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Different Types of Paprika

Let’s talk about the different types of paprika you need level up your kitchen game. The difference between sweet, hot, and smoked paprika depends on the variety of red chili used to make the spice blend – let’s get into it.

A cover image for different types of paprika.

What is Paprika?

Paprika is a powdered spice made from dried and ground red chili peppers. It’s a popular ground spice used to flavor eggs, meat, poultry, stew, fish, soup, vegetables, rice, and creamy sauces. While you can reach for a shaker of paprika at the grocery store, you should know about the different types of paprika and how to use them.

Different Types of Paprika

While paprika is a widely used spice, many don’t realize there are several distinct types, each with a unique flavor profile and culinary use. Maybe you are following a recipe that requires a specific kind of paprika and want to know the difference. Similar to these recipes using garam masala, check out the different types of paprika and recipe ideas for how to use them:

1. Sweet Paprika

Sweet paprika in a bowl.

If the type of paprika is unspecified when shopping or making a new recipe, it’s likely referring to sweet paprika. Recipes often use the mild version of the ground spice to garnish dishes like deviled eggs, butter bean hummus, and potato salad. Home cooks also use it to add color to grilled tandoori chicken without altering the flavor.

Moroccan shakshuka with fresh mint.

Moroccan Shakshuka

Flavorful Moroccan shakshuka combines poached eggs with hearty, spiced tomato sauce. Serve the meal any time of day, though I prefer eating it for breakfast with warm bread. 

2. Hot Paprika

Hot paprika in a bowl.

Hot paprika, or piquant paprika, is made from spicy peppers such as cayenne or jalapeño peppers. The ground spice adds a fiery kick to meals, depending on where producers source them.

Rindsgulasch over egg noodles.

Rindsgulasch

Thick cuts of tender beef simmer to perfection in a rich and flavorful gravy made with hot and sweet paprika.

3. Smoked Paprika

Smoked paprika in a bowl.

Dry and smoke red peppers to make smoked paprika. Smoked paprika producers use sweet and spicy red peppers, but if your container is not labeled hot or spicy, you can assume it is smoked sweet peppers. Add the smoky flavor to roasted jerk chicken or baked tandoori chicken without smoking or cooking them over an open flame or grill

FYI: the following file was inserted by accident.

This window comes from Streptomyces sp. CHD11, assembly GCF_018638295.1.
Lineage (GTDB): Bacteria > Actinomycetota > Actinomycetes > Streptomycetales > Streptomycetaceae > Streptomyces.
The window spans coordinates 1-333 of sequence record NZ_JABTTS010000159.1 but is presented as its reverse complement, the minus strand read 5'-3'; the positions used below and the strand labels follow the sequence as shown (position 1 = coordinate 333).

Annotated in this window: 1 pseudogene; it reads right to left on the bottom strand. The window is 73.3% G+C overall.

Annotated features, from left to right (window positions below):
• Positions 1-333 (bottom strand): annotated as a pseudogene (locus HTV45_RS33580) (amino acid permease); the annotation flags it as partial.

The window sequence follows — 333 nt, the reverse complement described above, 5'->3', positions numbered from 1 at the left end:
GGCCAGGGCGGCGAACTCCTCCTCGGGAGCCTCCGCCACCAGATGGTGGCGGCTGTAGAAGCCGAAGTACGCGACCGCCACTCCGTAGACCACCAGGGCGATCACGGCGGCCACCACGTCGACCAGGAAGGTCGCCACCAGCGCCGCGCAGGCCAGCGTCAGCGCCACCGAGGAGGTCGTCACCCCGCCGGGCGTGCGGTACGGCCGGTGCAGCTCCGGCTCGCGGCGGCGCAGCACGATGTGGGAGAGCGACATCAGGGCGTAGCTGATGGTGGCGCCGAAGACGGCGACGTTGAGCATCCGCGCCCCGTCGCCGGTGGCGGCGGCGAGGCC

Peruvian roasted chicken on a plate.

Peruvian Chicken

Pollo a la brasa, or Peruvian chicken, marinates in vinegar and traditional spices before roasting them in the oven until golden brown. Serve the spatchcocked chicken with spicy serrano crema.

Sausage patties on a plate.

Air Fryer Sausage Patties

Evenly browned and cooked to perfection, hand-mixed sausage patties feature ground turkey, fresh garlic, olive oil, and warm spices like smoked paprika. 

4. Hungarian Paprika

Hungary is a primary source of paprika all over the world. Hungarian paprika, in particular, is one of the main ingredients for some of the country’s most popular meals, including paprikash and Hungarian goulash. The ground spice has eight grades, each with a signature flavor and heat level.

Austrian goulash on a plate with noodles.

Austrian Goulash

Austrian goulash features boneless short ribs simmered Viennese-style in a paprika-spiced gravy until the beef is fork-tender. 

5. Spanish Paprika (Pimentón)

Pimentón is paprika from Spain. The smoked ground spice comes in three varieties: dulce (sweet), agrodolce (bittersweet or mild), and Picante (hot). Pimentón de la vera is the chile used to make paprika in Spain. The peppers are dried and smoked over burning oak wood, as is tradition. It’s the primary ingredient in popular Spanish meals like paella and chorizo.

Spanish chicken bake in a baking dish.

Spanish Chicken Bake

Hearty Spanish chicken bake is easy to prepare and boasts comforting, earthy flavors in this healthy one-pot meal.

Photo Credit: My Pocket Kitchen

A skillet with paella.

Vegetable Paella with Halloumi

Vegetable paella with halloumi features vibrant vegetables cooked with Spanish rice and flavorful spices like paprika or pimentón.

Photo Credit: J Cooking Odyssey

Paprika Substitutes

If you don’t have paprika, here are a few suggestions for what to use when you’re in a pinch. When a recipe calls for hot paprika, use cayenne pepper, red chili powder, gochugaru, or Aleppo powder. If you need a smokier option, reach for chipotle powder, or ancho chili powder. Kashmiri chili powder is a popular Indian spice to try instead of sweet paprika.

How Can I Use Paprika

Storage

Store paprika in a cool, dry place in an airtight container. Spices lose their freshness over time, so it’s best to use paprika within six months for best results.

Frequently Asked Questions

Is paprika spicy?

Paprika comes in three main types: sweet, mild, and hot. It’s safe to assume that the paprika in grocery stores will be sweet rather than spicy unless the packaging says otherwise. 

Recipes Using Different Types of Paprika:

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